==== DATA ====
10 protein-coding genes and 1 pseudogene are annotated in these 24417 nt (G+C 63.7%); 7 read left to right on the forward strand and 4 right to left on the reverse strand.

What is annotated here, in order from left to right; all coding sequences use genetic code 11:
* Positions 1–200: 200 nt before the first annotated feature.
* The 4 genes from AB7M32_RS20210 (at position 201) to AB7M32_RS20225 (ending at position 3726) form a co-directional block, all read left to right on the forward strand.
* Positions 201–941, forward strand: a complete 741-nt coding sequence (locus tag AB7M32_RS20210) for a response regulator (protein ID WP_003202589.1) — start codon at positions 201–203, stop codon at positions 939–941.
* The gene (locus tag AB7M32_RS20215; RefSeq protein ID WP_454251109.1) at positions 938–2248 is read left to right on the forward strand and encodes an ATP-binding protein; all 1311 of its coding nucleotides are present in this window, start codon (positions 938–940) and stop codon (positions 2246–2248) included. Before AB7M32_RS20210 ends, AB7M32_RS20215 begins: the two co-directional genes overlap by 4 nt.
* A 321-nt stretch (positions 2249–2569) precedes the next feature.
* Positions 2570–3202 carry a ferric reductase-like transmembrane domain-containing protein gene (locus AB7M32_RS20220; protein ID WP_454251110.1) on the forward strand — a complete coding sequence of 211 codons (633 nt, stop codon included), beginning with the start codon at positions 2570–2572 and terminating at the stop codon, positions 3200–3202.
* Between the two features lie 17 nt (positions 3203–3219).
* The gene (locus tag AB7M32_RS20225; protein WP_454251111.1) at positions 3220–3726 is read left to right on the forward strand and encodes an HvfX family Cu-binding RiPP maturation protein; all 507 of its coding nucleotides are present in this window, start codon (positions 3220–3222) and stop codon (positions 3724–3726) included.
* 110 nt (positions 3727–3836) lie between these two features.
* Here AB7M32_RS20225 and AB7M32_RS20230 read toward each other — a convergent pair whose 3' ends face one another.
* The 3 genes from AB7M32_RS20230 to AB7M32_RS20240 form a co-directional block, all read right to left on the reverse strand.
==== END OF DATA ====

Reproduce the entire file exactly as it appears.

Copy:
10 protein-coding genes and 1 pseudogene are annotated in these 24417 nt (G+C 63.7%); 7 read left to right on the forward strand and 4 right to left on the reverse strand.

What is annotated here, in order from left to right; all coding sequences use genetic code 11:
* Positions 1–200: 200 nt before the first annotated feature.
* The 4 genes from AB7M32_RS20210 (at position 201) to AB7M32_RS20225 (ending at position 3726) form a co-directional block, all read left to right on the forward strand.
* Positions 201–941, forward strand: a complete 741-nt coding sequence (locus tag AB7M32_RS20210) for a response regulator (protein ID WP_003202589.1) — start codon at positions 201–203, stop codon at positions 939–941.
* The gene (locus tag AB7M32_RS20215; RefSeq protein ID WP_454251109.1) at positions 938–2248 is read left to right on the forward strand and encodes an ATP-binding protein; all 1311 of its coding nucleotides are present in this window, start codon (positions 938–940) and stop codon (positions 2246–2248) included. Before AB7M32_RS20210 ends, AB7M32_RS20215 begins: the two co-directional genes overlap by 4 nt.
* A 321-nt stretch (positions 2249–2569) precedes the next feature.
* Positions 2570–3202 carry a ferric reductase-like transmembrane domain-containing protein gene (locus AB7M32_RS20220; protein ID WP_454251110.1) on the forward strand — a complete coding sequence of 211 codons (633 nt, stop codon included), beginning with the start codon at positions 2570–2572 and terminating at the stop codon, positions 3200–3202.
* Between the two features lie 17 nt (positions 3203–3219).
* The gene (locus tag AB7M32_RS20225; protein WP_454251111.1) at positions 3220–3726 is read left to right on the forward strand and encodes an HvfX family Cu-binding RiPP maturation protein; all 507 of its coding nucleotides are present in this window, start codon (positions 3220–3222) and stop codon (positions 3724–3726) included.
* 110 nt (positions 3727–3836) lie between these two features.
* Here AB7M32_RS20225 and AB7M32_RS20230 read toward each other — a convergent pair whose 3' ends face one another.
* The 3 genes from AB7M32_RS20230 to AB7M32_RS20240 form a co-directional block, all read right to left on the reverse strand.